12. Please ensure we have your up-to-date address, email & phone number on file.

Thanks so much for your support and cooperation with helping us to keep our staff, clients and community safe! Please let us know if you have any questions.


We are very excited to reopen on Monday, June 22nd, as part of Stage 2 of Alberta’s Relaunch Strategy!

In order to optimize safety of in-person visits, we will be maintaining infection prevention and control standards with Enhanced Protocols, that meet requirements set by AHS and our Regulatory Colleges.

Click Here for a Summary of What You Need to Know for Your In-Person Appointment


  • In-person services proceed when the anticipated benefits outweigh the risks to the client and the practitioner.
  • Practitioners and clinic staff must complete the screening survey for COVID-19 symptoms prior to each work shift to ensure they are safe and fit to work.
  • Practitioners and clinic staff must follow patient screening procedures prior to in-person services.
  • Appointment times are spaced to minimize the number of people in the clinic at any given time, and to allow time for cleaning and disinfecting procedures between clients.
  • Practitioners and staff must wear a mask continuously, at all times and in all areas of the workplace to safely provide in-person services. Clients are also asked to wear a mask while at the clinic.
  • Any instruments or pieces of equipment used in client care must be cleaned and disinfected after each use.
  • Practitioners must carefully consider if they are the most appropriate health professional to address the client’s needs. In-person services are not necessary when the patient’s condition can benefit from Tele-eHealth treatments. Clients must be referred to other healthcare practitioners if it is in their best interest.
  • If the clinic becomes aware of a client who has visited the clinic within 14 days of testing positive for COVID-19, Whole Family Health will call Health Link 811 to report and receive guidance.


  • Appointments will be scheduled in a way that minimizes the number of clients in the waiting and reception areas at any given time.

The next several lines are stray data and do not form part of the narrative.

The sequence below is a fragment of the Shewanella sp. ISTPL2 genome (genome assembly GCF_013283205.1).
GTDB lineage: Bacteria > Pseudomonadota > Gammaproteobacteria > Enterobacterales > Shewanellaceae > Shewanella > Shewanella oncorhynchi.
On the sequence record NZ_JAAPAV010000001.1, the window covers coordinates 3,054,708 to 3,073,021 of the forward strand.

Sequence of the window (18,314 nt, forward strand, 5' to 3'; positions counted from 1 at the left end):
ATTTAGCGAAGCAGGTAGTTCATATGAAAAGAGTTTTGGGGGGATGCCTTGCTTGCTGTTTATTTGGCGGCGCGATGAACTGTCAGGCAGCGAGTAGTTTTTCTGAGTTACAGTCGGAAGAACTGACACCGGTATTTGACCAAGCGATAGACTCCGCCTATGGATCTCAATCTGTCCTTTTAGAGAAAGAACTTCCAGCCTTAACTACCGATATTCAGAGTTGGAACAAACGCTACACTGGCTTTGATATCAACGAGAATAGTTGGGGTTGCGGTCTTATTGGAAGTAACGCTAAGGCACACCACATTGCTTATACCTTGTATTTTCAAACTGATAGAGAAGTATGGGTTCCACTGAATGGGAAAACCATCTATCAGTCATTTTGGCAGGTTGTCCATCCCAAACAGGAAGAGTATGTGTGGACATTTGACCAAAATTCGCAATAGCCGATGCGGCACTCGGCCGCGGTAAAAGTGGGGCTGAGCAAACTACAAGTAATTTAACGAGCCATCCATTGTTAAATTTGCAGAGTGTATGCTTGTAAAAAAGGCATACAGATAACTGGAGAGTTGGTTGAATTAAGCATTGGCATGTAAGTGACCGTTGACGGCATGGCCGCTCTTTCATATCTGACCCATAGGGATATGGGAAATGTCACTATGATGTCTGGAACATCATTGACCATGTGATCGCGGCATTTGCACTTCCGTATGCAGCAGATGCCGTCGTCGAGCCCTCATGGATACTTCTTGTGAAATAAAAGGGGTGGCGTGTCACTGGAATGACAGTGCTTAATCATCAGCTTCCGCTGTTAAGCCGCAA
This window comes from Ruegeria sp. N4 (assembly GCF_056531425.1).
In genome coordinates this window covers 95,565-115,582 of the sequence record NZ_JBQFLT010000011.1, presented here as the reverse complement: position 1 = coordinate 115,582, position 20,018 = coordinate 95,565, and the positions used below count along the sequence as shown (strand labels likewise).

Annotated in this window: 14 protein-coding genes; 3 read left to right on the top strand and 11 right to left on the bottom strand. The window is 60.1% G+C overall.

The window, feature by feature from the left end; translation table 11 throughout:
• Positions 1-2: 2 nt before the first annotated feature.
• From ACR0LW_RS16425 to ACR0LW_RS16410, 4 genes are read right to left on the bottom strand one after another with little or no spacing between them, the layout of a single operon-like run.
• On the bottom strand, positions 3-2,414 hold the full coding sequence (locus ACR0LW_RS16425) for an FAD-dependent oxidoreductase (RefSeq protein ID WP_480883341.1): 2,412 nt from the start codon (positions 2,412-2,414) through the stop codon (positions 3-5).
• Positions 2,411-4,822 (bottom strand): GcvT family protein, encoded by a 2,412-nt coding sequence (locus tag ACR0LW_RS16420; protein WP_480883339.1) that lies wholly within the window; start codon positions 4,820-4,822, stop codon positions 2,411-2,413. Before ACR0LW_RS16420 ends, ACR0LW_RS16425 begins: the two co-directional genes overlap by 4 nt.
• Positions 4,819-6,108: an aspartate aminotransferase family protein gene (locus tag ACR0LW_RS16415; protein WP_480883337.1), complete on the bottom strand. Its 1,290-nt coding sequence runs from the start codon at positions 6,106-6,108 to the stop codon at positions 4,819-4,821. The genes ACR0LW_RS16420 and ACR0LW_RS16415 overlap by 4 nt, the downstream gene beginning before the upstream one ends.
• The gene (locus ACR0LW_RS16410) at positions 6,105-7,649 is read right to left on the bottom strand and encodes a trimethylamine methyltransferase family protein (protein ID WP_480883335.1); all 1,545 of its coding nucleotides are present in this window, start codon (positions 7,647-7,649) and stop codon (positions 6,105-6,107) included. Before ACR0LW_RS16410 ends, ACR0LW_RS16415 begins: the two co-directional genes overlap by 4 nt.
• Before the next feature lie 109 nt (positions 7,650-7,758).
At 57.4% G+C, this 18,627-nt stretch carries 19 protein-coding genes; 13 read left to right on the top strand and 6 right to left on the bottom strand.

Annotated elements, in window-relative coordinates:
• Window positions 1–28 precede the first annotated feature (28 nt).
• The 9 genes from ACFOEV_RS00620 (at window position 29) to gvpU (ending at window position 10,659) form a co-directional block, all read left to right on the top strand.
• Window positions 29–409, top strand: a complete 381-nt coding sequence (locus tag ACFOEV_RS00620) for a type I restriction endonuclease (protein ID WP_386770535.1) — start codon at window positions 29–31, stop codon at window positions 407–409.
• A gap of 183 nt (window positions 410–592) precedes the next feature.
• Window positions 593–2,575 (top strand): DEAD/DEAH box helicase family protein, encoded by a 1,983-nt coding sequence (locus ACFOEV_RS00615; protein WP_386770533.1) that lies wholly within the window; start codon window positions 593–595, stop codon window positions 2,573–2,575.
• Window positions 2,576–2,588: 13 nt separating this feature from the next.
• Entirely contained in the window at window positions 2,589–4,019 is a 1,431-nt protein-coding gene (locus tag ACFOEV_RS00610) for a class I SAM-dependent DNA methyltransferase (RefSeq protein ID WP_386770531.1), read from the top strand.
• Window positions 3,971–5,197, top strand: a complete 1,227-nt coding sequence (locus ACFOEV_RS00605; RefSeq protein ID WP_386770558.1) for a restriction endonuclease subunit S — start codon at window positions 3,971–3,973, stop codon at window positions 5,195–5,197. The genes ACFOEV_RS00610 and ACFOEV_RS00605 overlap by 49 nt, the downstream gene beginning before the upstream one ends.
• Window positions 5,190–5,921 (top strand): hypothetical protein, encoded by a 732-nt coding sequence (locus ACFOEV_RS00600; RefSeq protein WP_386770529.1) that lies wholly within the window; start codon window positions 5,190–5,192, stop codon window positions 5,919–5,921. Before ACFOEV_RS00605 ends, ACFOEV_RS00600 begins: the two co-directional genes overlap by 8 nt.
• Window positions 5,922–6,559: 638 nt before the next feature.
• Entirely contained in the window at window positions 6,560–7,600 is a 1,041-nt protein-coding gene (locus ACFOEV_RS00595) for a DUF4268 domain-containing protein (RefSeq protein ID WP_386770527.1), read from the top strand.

• Appointments will be scheduled with ample time to clean and disinfect treatment areas between each client.
  • Clients will be asked to wait in their vehicles until their assigned treatment room is available, clean and disinfected. Administrators will phone clients to let them know when we are ready to receive them.



  • Clients must complete 2 required Pre-screen Self-assessment Surveys and will not be permitted to attend their appointment without completion of these 2 pre-screen surveys:
  • 48-hour Pre-screen Survey
    • All clients must complete a pre-screening survey that is emailed to them 48 hours prior to their scheduled appointment.
  • In-person Pre-screen Survey
    • Upon arrival, clients are required to complete a second pre-screen survey and have their temperature recorded before proceeding with their appointment.
  • If either survey indicates potential COVID infection, the client must cancel and/or reschedule their in-person appointment and they will be advised to self-isolate and call Health Link 811.
  • People who accompany patients, such as parents, caregivers, or companions, must be screened with the same questions as the client.


  • COVID-19 Informed Consent to Treat Form
    • Clients are provided with a revised COVID-19 Informed Consent to Treat Form relevant while Enhanced COVID-19 Guidelines remain in effect.
    • This COVID-19 Informed Consent to Treat Form must be signed prior to their first appointment after June 22nd, 2020.
    • Clients must allow the disclosure of contact information in the event that a client has visited the clinic within 14 days of testing positive for COVID-19.


  • Clients are asked to remain outside the clinic or in their vehicle and notify us by telephone once they have arrived.
  • We will call the client when we are ready to receive them, and their treatment room is available, clean and disinfected.
  • We ask that clients and companions wear a mask when they come to the clinic. If they do not have a mask, we will have a mask available for $2 + GST.
  • Clients and companions must use the hand sanitizer provided upon entering the clinic.
  • Clients and companions must complete the pre-screening survey and have their temperatures recorded upon arrival at the clinic.
  • If the client has not yet reviewed and signed the COVID-19 Consent to Treat Form, they must do so upon arrival for their first scheduled appointment after June 22nd, 2020.
  • Clients are encouraged to bring their own pen. If they don’t have one, we will provide a disinfected pen for use.
  • Clients are advised not to bring extra people to the appointment unless absolutely necessary. For contact tracing purposes, every companion’s pre-screen survey, full name, address and phone number must be recorded in the Clinic Registry. All clinic visitors must allow the disclosure of contact information in the event that a client has visited the clinic within 14 days of testing positive for COVID-19.
  • Clients are asked not to bring any unnecessary belongings into the clinic.


  • Practitioners must wear a surgical/procedure mask continuously, at all times and in all areas of the clinic to safely provide in-person services.
  • Practitioners will follow AHS mask donning and doffing procedure guidelines.
  • If a pre-screened client is subsequently identified by the practitioner to exhibit signs and symptoms consistent with a respiratory illness, whether COVID-19 is suspected or not:
    • The client must wear a mask and disinfect their hands immediately.
    • The client must isolate from others in the clinic.
    • The in-person treatment will be discontinued and rescheduled.
    • The client will be instructed to self-isolate and to call Health Link 811.